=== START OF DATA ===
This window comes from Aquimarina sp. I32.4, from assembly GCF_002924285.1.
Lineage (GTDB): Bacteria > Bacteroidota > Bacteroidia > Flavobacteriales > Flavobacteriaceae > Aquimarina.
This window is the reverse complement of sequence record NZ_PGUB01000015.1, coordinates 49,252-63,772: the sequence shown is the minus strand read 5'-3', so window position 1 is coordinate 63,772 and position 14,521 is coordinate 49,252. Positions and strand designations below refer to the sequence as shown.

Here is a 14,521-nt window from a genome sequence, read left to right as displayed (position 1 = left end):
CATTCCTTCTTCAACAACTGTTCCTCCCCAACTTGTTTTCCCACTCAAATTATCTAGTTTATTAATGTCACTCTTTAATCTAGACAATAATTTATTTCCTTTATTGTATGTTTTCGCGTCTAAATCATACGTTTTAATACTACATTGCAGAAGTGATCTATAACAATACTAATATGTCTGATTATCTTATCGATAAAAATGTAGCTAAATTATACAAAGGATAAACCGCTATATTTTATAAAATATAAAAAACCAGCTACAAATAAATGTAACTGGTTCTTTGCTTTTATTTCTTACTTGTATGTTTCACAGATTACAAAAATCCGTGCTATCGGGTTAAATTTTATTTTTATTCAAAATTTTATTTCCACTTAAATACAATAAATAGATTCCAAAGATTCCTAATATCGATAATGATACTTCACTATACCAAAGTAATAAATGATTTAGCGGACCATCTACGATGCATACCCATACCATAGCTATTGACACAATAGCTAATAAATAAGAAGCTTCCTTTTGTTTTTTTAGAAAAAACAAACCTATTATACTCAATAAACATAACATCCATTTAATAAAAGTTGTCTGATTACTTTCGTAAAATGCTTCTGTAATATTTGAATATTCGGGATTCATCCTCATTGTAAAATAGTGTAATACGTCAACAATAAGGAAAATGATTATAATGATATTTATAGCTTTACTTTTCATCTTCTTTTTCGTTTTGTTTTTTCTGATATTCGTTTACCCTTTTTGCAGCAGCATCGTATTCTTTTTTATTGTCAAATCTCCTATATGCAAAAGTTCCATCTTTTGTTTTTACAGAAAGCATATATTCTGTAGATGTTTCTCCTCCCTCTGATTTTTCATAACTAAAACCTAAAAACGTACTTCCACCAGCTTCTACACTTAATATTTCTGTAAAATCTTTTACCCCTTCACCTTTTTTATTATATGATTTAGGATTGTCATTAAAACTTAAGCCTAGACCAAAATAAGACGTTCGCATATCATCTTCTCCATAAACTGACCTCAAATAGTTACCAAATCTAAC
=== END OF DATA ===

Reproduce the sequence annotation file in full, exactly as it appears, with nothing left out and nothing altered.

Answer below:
This window comes from Aquimarina sp. I32.4, from assembly GCF_002924285.1.
Lineage (GTDB): Bacteria > Bacteroidota > Bacteroidia > Flavobacteriales > Flavobacteriaceae > Aquimarina.
This window is the reverse complement of sequence record NZ_PGUB01000015.1, coordinates 49,252-63,772: the sequence shown is the minus strand read 5'-3', so window position 1 is coordinate 63,772 and position 14,521 is coordinate 49,252. Positions and strand designations below refer to the sequence as shown.

Here is a 14,521-nt window from a genome sequence, read left to right as displayed (position 1 = left end):
CATTCCTTCTTCAACAACTGTTCCTCCCCAACTTGTTTTCCCACTCAAATTATCTAGTTTATTAATGTCACTCTTTAATCTAGACAATAATTTATTTCCTTTATTGTATGTTTTCGCGTCTAAATCATACGTTTTAATACTACATTGCAGAAGTGATCTATAACAATACTAATATGTCTGATTATCTTATCGATAAAAATGTAGCTAAATTATACAAAGGATAAACCGCTATATTTTATAAAATATAAAAAACCAGCTACAAATAAATGTAACTGGTTCTTTGCTTTTATTTCTTACTTGTATGTTTCACAGATTACAAAAATCCGTGCTATCGGGTTAAATTTTATTTTTATTCAAAATTTTATTTCCACTTAAATACAATAAATAGATTCCAAAGATTCCTAATATCGATAATGATACTTCACTATACCAAAGTAATAAATGATTTAGCGGACCATCTACGATGCATACCCATACCATAGCTATTGACACAATAGCTAATAAATAAGAAGCTTCCTTTTGTTTTTTTAGAAAAAACAAACCTATTATACTCAATAAACATAACATCCATTTAATAAAAGTTGTCTGATTACTTTCGTAAAATGCTTCTGTAATATTTGAATATTCGGGATTCATCCTCATTGTAAAATAGTGTAATACGTCAACAATAAGGAAAATGATTATAATGATATTTATAGCTTTACTTTTCATCTTCTTTTTCGTTTTGTTTTTTCTGATATTCGTTTACCCTTTTTGCAGCAGCATCGTATTCTTTTTTATTGTCAAATCTCCTATATGCAAAAGTTCCATCTTTTGTTTTTACAGAAAGCATATATTCTGTAGATGTTTCTCCTCCCTCTGATTTTTCATAACTAAAACCTAAAAACGTACTTCCACCAGCTTCTACACTTAATATTTCTGTAAAATCTTTTACCCCTTCACCTTTTTTATTATATGATTTAGGATTGTCATTAAAACTTAAGCCTAGACCAAAATAAGACGTTCGCATATCATCTTCTCCATAAACTGACCTCAAATAGTTACCAAATCTAAC